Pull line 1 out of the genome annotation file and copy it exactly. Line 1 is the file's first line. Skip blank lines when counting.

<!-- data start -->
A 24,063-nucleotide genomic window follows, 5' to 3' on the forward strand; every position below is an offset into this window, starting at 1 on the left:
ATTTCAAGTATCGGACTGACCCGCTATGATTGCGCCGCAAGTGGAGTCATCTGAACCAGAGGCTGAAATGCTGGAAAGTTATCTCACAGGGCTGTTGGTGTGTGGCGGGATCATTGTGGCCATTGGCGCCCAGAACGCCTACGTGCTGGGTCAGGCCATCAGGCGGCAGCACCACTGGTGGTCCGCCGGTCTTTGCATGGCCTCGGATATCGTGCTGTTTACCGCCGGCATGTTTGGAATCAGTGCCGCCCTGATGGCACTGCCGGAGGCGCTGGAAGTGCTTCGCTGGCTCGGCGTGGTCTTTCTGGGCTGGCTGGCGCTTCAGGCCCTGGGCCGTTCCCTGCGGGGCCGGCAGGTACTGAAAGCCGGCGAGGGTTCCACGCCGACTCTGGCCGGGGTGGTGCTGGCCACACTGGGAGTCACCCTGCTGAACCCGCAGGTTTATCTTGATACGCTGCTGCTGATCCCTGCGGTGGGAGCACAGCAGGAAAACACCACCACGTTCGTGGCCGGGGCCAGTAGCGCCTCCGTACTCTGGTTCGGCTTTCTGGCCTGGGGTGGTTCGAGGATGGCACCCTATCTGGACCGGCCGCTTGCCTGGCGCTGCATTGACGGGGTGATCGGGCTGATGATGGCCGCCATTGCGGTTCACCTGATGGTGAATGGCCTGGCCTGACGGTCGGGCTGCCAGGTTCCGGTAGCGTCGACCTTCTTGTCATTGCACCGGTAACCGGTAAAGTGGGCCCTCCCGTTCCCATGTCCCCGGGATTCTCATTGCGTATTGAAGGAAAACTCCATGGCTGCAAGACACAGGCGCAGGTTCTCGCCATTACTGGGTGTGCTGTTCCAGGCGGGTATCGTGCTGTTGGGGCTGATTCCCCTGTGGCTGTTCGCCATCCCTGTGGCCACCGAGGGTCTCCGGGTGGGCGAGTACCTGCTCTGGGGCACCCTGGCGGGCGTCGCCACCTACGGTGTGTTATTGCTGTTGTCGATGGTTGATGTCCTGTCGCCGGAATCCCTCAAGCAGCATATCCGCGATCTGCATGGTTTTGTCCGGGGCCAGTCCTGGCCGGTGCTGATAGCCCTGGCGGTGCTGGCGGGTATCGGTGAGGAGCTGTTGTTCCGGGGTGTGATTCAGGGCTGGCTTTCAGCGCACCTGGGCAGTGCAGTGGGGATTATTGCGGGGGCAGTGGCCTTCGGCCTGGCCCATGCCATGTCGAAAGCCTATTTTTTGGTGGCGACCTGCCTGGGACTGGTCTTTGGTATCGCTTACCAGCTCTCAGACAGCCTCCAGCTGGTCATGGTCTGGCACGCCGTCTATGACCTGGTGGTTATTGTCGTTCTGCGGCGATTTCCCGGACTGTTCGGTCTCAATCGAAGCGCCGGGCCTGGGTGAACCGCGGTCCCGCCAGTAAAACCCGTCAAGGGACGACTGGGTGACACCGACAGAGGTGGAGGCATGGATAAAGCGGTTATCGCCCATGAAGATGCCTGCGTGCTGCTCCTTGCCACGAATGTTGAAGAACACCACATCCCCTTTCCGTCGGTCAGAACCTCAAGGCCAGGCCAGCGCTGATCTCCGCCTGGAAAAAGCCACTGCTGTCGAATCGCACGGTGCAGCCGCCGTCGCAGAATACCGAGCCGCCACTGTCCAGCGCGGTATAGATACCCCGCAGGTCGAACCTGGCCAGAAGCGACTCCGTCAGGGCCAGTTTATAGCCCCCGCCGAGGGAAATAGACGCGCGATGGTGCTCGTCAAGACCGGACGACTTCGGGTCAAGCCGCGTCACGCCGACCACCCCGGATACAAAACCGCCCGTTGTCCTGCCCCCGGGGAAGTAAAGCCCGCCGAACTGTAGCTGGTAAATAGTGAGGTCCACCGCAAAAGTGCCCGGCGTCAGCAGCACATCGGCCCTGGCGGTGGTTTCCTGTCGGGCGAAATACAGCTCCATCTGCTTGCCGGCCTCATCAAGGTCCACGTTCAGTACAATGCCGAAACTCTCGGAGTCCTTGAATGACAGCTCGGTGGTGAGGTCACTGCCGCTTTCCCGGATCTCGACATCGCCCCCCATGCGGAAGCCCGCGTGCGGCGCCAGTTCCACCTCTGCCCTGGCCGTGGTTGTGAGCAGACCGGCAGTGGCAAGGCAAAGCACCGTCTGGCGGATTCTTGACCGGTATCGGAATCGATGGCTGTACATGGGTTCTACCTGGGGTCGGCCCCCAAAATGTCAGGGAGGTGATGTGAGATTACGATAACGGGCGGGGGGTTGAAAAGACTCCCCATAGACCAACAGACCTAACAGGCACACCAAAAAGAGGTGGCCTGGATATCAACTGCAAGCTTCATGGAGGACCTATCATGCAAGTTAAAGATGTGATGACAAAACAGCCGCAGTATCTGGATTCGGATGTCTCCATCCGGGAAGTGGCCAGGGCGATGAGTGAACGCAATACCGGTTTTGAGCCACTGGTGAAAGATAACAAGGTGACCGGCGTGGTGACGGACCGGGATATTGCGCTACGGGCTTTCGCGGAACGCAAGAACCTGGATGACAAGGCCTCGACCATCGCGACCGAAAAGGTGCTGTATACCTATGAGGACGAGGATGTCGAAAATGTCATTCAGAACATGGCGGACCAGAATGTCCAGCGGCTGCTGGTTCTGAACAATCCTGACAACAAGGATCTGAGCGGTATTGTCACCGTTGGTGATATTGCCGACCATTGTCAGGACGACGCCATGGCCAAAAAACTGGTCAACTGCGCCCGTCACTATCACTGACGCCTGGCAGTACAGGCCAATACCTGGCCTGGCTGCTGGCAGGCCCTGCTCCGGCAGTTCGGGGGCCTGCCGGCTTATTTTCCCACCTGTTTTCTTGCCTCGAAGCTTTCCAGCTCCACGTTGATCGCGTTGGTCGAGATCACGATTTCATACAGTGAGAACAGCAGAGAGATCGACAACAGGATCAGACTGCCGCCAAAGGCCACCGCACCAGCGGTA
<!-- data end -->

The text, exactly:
A 24,063-nucleotide genomic window follows, 5' to 3' on the forward strand; every position below is an offset into this window, starting at 1 on the left: